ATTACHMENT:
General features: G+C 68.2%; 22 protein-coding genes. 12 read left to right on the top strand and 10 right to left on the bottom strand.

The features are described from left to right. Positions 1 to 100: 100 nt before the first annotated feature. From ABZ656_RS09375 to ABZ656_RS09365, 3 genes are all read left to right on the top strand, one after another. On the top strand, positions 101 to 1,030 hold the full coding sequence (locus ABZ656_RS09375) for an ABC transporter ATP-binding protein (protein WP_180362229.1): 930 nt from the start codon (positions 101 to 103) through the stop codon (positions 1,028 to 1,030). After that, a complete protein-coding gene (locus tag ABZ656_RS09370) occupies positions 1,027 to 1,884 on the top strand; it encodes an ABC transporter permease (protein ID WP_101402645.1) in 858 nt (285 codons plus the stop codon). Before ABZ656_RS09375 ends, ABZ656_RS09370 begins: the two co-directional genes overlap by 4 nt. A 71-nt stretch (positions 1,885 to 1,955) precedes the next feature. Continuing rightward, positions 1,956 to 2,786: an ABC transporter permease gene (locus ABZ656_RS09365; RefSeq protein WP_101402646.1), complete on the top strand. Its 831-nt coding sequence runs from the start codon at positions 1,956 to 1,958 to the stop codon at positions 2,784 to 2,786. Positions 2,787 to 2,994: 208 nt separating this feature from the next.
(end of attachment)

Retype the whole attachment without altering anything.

General features: G+C 68.2%; 22 protein-coding genes. 12 read left to right on the top strand and 10 right to left on the bottom strand.

The features are described from left to right. Positions 1 to 100: 100 nt before the first annotated feature. From ABZ656_RS09375 to ABZ656_RS09365, 3 genes are all read left to right on the top strand, one after another. On the top strand, positions 101 to 1,030 hold the full coding sequence (locus ABZ656_RS09375) for an ABC transporter ATP-binding protein (protein WP_180362229.1): 930 nt from the start codon (positions 101 to 103) through the stop codon (positions 1,028 to 1,030). After that, a complete protein-coding gene (locus tag ABZ656_RS09370) occupies positions 1,027 to 1,884 on the top strand; it encodes an ABC transporter permease (protein ID WP_101402645.1) in 858 nt (285 codons plus the stop codon). Before ABZ656_RS09375 ends, ABZ656_RS09370 begins: the two co-directional genes overlap by 4 nt. A 71-nt stretch (positions 1,885 to 1,955) precedes the next feature. Continuing rightward, positions 1,956 to 2,786: an ABC transporter permease gene (locus ABZ656_RS09365; RefSeq protein WP_101402646.1), complete on the top strand. Its 831-nt coding sequence runs from the start codon at positions 1,956 to 1,958 to the stop codon at positions 2,784 to 2,786. Positions 2,787 to 2,994: 208 nt separating this feature from the next.